When Galt resident Art Oelsner decided in 2003 to vote against a bond to build a second high school, there was only one other person he knew who shared his views -- his wife Stephanie.
Their two-person campaign quickly grew as they asked Galt voters to read what they thought was a poorly written and confusing Measure G bond. That bond failed just four months later with less than 45 percent of the vote.
Now that the Galt Joint Union High School District is testing the waters for another possible bond election in November, Oelsner has stepped up to resume the role of local activist. But this time, he is willing to work with the district to pass a bond and get a second school built, and he is enlisting the help of others.
On Wednesday night, a cross-section of about 30 Galt residents and parents turned out at the Chabolla Center to support a new political action committee being led by Oelsner that they feel may change the face of district politics and end Galt High's four-time bond losing streak.
Members of Parents Demanding Accountability plan to take an active role in local politics. Some will form a panel for interviewing future school board candidates while others sit in on City Council and school board meetings or participate on bond committees.
Galt High Superintendent Thomas Gemma, who attended Wednesday night's meeting, talked to the group about a new era of openness at the district level and invited their input during the planning stages of a bond campaign.
"If you have a question and I don't have an answer, I'll get it for you," he promised the audience.
The superintendent, who began as district head in January, stepped outside during the meeting to get from his truck the drawings proposed for the new high school to be built off Marengo Road, as well as plans for a new Estrellita Continuation High School on the same property.
He spread them out for people to look through and offered to answer any questions. Before he left the meeting, Gemma set a pile of business cards on a table by the drawings and invited anyone with questions about the district to call him for an appointment.
Galt High parent Raquel Lemieux said Gemma is making a smart move by being open with the public.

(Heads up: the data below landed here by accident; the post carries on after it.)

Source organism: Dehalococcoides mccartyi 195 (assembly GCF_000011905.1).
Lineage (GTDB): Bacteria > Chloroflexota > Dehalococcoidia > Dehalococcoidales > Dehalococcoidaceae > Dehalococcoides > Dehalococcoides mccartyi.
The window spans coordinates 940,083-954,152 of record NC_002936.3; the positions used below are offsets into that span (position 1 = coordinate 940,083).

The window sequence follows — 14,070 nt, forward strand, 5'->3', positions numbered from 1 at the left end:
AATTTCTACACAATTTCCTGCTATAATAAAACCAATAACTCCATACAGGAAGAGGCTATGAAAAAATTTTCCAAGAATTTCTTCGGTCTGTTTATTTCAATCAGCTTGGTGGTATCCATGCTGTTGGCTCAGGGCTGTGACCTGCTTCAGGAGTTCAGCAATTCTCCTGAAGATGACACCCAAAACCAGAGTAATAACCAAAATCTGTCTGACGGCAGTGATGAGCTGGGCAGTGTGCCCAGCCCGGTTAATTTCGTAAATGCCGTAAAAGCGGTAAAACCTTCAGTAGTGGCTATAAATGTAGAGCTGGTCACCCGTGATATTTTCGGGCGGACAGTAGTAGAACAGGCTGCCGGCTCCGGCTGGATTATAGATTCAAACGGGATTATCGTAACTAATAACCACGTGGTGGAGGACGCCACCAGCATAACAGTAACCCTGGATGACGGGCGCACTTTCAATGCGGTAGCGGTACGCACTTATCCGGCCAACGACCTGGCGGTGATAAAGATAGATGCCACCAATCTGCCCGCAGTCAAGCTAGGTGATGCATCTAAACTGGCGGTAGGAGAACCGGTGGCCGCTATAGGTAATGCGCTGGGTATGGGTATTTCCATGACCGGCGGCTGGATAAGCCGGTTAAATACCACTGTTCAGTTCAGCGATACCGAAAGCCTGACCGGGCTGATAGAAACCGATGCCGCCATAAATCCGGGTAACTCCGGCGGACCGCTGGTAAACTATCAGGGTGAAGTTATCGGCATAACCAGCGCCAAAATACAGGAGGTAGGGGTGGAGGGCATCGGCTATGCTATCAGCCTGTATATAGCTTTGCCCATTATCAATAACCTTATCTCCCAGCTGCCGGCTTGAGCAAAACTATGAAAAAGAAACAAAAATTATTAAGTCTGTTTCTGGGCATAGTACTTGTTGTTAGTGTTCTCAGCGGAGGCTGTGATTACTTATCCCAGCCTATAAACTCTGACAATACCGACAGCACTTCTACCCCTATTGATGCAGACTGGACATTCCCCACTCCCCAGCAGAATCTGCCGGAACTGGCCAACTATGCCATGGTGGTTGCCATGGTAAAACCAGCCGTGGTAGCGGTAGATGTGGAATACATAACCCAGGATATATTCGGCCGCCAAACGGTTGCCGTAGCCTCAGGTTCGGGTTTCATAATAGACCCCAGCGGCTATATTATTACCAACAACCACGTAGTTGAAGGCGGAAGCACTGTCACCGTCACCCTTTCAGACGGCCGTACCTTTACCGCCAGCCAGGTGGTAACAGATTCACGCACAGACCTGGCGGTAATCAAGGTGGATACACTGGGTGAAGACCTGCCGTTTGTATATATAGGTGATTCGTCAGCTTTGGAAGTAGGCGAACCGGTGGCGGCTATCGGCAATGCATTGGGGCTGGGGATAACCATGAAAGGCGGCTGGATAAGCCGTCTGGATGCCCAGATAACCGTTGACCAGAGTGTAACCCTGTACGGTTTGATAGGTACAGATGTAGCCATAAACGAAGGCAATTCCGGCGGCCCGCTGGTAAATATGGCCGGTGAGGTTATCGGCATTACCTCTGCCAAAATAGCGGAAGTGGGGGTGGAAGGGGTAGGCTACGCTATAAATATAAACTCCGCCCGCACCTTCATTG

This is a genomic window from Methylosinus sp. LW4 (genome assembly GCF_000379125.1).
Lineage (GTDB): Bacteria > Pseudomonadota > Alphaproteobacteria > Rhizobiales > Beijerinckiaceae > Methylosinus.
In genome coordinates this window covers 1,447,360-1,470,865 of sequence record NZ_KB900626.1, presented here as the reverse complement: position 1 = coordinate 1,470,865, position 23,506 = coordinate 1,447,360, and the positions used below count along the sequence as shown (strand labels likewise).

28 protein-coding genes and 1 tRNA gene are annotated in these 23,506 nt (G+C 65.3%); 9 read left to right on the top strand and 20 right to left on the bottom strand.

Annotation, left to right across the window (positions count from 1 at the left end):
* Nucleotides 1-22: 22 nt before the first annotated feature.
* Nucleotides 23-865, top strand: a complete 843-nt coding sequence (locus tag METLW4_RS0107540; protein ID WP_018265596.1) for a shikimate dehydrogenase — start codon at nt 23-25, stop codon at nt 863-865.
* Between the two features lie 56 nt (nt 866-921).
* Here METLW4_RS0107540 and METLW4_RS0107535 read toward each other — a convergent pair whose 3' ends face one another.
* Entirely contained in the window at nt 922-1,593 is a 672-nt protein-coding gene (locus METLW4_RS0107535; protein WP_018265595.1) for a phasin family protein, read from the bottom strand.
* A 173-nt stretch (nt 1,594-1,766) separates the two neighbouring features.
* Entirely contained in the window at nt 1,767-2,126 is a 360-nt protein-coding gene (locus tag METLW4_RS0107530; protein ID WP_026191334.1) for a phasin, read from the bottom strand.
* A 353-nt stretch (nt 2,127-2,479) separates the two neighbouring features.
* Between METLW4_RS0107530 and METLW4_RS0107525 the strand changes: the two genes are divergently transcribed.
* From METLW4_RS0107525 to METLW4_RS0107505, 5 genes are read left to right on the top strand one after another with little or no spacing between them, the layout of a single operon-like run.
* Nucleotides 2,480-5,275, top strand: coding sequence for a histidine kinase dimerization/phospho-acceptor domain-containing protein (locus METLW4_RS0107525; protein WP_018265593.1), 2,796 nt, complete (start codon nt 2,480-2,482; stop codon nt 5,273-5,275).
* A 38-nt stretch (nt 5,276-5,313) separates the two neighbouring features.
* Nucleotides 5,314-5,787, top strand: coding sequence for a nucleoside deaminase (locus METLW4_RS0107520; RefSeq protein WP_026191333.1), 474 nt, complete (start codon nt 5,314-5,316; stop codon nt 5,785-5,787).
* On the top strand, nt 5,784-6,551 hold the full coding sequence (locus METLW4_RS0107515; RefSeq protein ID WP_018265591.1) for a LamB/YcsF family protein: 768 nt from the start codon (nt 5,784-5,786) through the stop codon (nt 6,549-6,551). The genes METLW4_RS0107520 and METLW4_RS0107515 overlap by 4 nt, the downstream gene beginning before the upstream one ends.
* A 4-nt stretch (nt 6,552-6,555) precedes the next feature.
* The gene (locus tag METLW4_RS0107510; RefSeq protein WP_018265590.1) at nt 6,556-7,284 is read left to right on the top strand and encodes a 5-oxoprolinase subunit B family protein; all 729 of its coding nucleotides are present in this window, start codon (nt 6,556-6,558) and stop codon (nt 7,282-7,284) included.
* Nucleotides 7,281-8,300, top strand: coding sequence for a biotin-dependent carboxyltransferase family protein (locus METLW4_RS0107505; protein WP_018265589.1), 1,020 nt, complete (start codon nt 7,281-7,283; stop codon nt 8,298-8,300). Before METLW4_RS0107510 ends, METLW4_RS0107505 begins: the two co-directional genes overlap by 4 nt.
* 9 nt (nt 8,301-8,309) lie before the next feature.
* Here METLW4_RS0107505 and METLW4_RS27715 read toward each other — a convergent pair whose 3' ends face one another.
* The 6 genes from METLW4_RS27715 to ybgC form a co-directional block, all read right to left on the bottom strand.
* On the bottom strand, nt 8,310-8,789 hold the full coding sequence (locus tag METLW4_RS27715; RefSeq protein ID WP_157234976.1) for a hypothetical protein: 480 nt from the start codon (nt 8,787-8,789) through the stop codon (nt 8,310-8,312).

"He's putting his foot in the right direction," Lemieux said. "He's definitely a positive face for the high school."
Lisa Steele sits on the board for Arcohe School, a K-8 site that feeds students into Galt High. She voted against the last bond measure because she did not trust the high school board to spend the $15 million bond money properly.
If a bond passes this time around, she hopes that a citizen's oversight committee, with at least one acting PDA member, will monitor how the district spends bond funds.
So far, about 40 people have paid for membership in PDA. Included in the list are former high school board members Ann Ullrich and Gary Silva, current board member Norman Pearson and Perry Hariri, vice president of YCH Communities, which has offered to help the district fund a portion of the new high school.
Kent Pollock, a media specialist and the district's hired hand, said he paid the $10 membership fee for the group because its founders have the same goal as the district -- to see a second high school built.
According to Oelsner, however, the group could change its course midstream if members still feel a lack of confidence in the district come election time. PDA, he added, could become a force of opposition to any bond not written with the public in mind.
But for now, Oelsner said the group's focus is bringing together what he sees as a triangle of influence in the high school district -- administration, school board members and the public.
And with a beginning participation rate of more than 20 times what he started with in his anti-Measure G campaign, Oelsner feels confident he can help make a difference for the better of Galt's children.
"I desperately want this group to be a positive movement and an attempt to see good schools in Galt," he added.
Contact reporter Sara Cardine at firstname.lastname@example.org.